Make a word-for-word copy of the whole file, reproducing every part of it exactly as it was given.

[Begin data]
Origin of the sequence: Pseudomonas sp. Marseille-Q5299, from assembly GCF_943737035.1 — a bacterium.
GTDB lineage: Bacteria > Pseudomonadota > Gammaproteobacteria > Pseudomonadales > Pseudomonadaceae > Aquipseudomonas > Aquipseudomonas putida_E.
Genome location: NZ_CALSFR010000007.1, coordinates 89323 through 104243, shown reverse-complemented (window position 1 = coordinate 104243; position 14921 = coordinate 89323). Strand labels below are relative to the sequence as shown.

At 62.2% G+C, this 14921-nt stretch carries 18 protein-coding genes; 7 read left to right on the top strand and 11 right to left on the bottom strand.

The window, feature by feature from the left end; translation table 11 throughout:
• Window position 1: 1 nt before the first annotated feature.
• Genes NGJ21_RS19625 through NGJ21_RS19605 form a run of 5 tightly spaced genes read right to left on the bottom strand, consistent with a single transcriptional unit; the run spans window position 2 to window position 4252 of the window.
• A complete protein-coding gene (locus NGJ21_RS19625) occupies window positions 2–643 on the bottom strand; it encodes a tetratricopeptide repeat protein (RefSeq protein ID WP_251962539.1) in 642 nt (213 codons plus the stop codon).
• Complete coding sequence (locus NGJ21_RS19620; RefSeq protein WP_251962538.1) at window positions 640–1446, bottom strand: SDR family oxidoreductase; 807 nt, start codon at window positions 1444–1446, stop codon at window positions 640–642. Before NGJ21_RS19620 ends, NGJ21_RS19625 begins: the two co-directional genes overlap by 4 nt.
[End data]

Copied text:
Origin of the sequence: Pseudomonas sp. Marseille-Q5299, from assembly GCF_943737035.1 — a bacterium.
GTDB lineage: Bacteria > Pseudomonadota > Gammaproteobacteria > Pseudomonadales > Pseudomonadaceae > Aquipseudomonas > Aquipseudomonas putida_E.
Genome location: NZ_CALSFR010000007.1, coordinates 89323 through 104243, shown reverse-complemented (window position 1 = coordinate 104243; position 14921 = coordinate 89323). Strand labels below are relative to the sequence as shown.

At 62.2% G+C, this 14921-nt stretch carries 18 protein-coding genes; 7 read left to right on the top strand and 11 right to left on the bottom strand.

The window, feature by feature from the left end; translation table 11 throughout:
• Window position 1: 1 nt before the first annotated feature.
• Genes NGJ21_RS19625 through NGJ21_RS19605 form a run of 5 tightly spaced genes read right to left on the bottom strand, consistent with a single transcriptional unit; the run spans window position 2 to window position 4252 of the window.
• A complete protein-coding gene (locus NGJ21_RS19625) occupies window positions 2–643 on the bottom strand; it encodes a tetratricopeptide repeat protein (RefSeq protein ID WP_251962539.1) in 642 nt (213 codons plus the stop codon).
• Complete coding sequence (locus NGJ21_RS19620; RefSeq protein WP_251962538.1) at window positions 640–1446, bottom strand: SDR family oxidoreductase; 807 nt, start codon at window positions 1444–1446, stop codon at window positions 640–642. Before NGJ21_RS19620 ends, NGJ21_RS19625 begins: the two co-directional genes overlap by 4 nt.